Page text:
Michell Britt has been interested in apples as long as he can remember.  He was raised in the Sedge Garden area of Forsyth county and his grandfather’s orchard was just down the road.  He grew up helping with the trees, even starting some from seed. That requires real patience. A grafted apple on an established root stock takes 7-10 years to really start producing fruit. Mitchell has been raising heirloom apple trees in Surry County for the last 7 years and has worked with regional apple producers such as; Diane Flynt, Horne Creek Southern Heritage Apple Collection, Lee Calhoun, Amanda Stewart with Virginia Tech, and many other farmers and orchardists looking to preserve our regions history and biodiversity.  One of Britt’s favorite cider apples is one with a rich history. “Hewe’s Crab is a plum sized crabapple especially well suited to blending with other apples for superb cider.  Most ciders are blends”, he goes on the explain, “although Diane was experimenting with single varietal ciders at Foggy Ridge.”

Mitchell’s grant application was based on the idea that “our nursery orchard could become a home base for Grayson County for seasonal Apple Scion production and grafting workshops sponsored by Grayson LandCare and the Grayson County Ag Extension office. I already have the genetics for grafting scion wood to make new trees and plan to work with Diane Flynt and Tracy Lounsbury to source root stock for Spring 2021. Both of these mentors would be available to help lead workshops as well.” he concluded.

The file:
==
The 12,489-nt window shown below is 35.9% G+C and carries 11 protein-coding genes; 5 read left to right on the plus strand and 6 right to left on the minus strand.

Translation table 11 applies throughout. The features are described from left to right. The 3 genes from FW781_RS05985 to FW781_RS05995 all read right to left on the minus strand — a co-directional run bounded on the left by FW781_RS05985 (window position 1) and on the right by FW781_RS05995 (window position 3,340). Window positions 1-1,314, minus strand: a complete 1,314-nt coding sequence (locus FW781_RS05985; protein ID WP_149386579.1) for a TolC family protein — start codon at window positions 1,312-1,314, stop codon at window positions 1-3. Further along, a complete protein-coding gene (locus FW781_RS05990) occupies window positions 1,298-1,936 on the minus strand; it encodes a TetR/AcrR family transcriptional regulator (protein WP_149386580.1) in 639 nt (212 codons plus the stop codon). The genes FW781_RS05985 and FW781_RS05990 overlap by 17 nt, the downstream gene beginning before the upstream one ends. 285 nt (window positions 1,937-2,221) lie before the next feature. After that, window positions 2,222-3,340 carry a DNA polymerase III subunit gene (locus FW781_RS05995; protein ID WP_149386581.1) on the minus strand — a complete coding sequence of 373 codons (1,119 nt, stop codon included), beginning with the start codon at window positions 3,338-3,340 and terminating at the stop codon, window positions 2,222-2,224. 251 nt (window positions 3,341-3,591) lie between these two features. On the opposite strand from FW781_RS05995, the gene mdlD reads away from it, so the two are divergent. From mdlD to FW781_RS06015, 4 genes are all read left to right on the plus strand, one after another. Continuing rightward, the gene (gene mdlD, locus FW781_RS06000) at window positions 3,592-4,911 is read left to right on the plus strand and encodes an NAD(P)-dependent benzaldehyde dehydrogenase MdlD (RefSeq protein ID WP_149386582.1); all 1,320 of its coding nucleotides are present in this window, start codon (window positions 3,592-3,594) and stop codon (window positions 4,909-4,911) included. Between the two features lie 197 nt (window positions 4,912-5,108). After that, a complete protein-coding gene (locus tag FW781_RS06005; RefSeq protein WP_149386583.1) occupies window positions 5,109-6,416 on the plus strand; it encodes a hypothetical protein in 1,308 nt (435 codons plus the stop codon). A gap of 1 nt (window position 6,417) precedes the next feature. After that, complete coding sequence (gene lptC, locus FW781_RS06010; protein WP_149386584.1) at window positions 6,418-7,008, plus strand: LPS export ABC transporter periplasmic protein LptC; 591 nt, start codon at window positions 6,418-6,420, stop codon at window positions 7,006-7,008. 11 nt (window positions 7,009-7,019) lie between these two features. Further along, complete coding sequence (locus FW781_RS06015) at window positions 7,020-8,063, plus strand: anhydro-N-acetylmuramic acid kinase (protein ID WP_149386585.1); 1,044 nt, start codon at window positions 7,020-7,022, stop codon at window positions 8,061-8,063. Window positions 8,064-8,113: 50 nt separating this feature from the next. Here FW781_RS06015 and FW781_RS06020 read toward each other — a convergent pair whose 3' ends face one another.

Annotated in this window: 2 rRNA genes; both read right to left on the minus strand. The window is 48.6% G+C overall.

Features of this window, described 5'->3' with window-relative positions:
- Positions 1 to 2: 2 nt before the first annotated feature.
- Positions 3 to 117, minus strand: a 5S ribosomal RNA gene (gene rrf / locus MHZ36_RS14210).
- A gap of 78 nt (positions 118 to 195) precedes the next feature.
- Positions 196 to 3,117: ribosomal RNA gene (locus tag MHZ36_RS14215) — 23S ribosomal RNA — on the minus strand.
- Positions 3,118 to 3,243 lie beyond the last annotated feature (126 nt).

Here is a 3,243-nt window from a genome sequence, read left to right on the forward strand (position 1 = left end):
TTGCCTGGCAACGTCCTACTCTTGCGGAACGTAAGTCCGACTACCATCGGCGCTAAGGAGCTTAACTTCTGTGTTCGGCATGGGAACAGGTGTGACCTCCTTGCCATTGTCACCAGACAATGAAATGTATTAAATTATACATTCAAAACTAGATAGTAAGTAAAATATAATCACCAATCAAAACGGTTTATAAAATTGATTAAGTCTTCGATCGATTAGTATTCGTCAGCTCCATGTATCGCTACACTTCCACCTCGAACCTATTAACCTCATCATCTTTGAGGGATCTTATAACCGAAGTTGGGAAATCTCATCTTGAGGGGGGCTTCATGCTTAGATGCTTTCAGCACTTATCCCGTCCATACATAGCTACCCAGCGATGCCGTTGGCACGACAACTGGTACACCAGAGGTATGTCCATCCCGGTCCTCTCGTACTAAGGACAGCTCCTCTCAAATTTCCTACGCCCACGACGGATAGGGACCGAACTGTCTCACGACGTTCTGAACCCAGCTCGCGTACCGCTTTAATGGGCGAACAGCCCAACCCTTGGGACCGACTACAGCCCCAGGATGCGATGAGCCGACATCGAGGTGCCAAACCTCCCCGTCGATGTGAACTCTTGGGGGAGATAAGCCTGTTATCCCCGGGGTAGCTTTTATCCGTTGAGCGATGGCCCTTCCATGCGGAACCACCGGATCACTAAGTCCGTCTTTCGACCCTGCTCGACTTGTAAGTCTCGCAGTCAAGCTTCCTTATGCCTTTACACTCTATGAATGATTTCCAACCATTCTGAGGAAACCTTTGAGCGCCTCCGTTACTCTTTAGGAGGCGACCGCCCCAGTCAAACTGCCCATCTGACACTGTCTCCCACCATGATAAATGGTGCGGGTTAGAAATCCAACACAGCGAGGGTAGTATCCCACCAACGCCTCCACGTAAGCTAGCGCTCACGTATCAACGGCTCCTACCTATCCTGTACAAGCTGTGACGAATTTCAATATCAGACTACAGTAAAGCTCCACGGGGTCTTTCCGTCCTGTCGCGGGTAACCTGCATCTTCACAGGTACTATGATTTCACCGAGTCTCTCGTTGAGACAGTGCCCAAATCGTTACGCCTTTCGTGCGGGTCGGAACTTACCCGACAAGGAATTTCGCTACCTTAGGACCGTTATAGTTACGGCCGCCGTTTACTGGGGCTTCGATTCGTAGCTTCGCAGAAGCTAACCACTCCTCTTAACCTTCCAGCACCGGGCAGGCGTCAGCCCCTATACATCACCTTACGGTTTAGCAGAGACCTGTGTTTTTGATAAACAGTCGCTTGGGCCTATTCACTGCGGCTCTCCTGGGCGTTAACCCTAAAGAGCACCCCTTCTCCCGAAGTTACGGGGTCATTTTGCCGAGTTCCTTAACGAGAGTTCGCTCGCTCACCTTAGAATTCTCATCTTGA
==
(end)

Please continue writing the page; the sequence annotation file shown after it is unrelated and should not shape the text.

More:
Britt feels that offering these apples to area farmers could create a new revenue stream as production increases to meet the rising demand for quality cider apples.

Nancy Liebrecht is one of the founders of the Blue Ridge Fiber Festival as well as Fiber Days at the Independence Farmers Market and a member of the Blue Ridge Fiber Guild.  Nancy has created, advocated and promoted fiber arts since her arrival in Grayson County from Idaho in 2012 after a career in landscape architecture and environmental consulting.  

Nancy had planned to use her mini grant award to provide 10 scholarships to high school students in Grayson and Allegany Counties to take classes in the fiber arts at the Blue Ridge Fiber Fest.  The event has been postponed but the guild still hopes to offer scholarships to smaller gatherings through the summer. Each event will feature classes in a specific fiber art:  weaving, knitting, dyeing, and felting.  Each scholarship will include the cost of the classes and materials fees.  The goal is to keep these skills alive.  Fiber has a long history in Grayson county and is part of our rich artistic heritage.  In the event that the classes are not able to proceed, Nancy can carry her award until next year’s Fiber Festival.

Kit Marshall will use her mini-grant award to help fund the Downtown Independence Mural project. It’s fitting that the Mural will be on the side of one of the 2 businesses Steve and Kit have started in Independence, Paddleyaks. an outdoor recreation business in Independence featuring water sports, but including much more. The Marshalls participated and received the $10,000 first prize in the Mount Rogers Business Challenge, a competitive process to help foster business growth in the tourism sector in Grayson County. Organized by Blue Ridge Crossroads Small Business Development Center (SBDC) and Grayson County Tourism, the challenge provided hands-on business training and networking. The creation of the Mural is part of the on-going development of Town Park at the corner of HWYs 21 and 58.  Kit has designed the mural and recruited area artists to assist in the transformation of a small drawing into a wall sized piece of public art highlighting local features including agriculture, music and the river.  A copy of the design can be seen at the Town of Independence office as well as in Kit’s home goods store, Home Feathers located at 116 West Main St., Independence.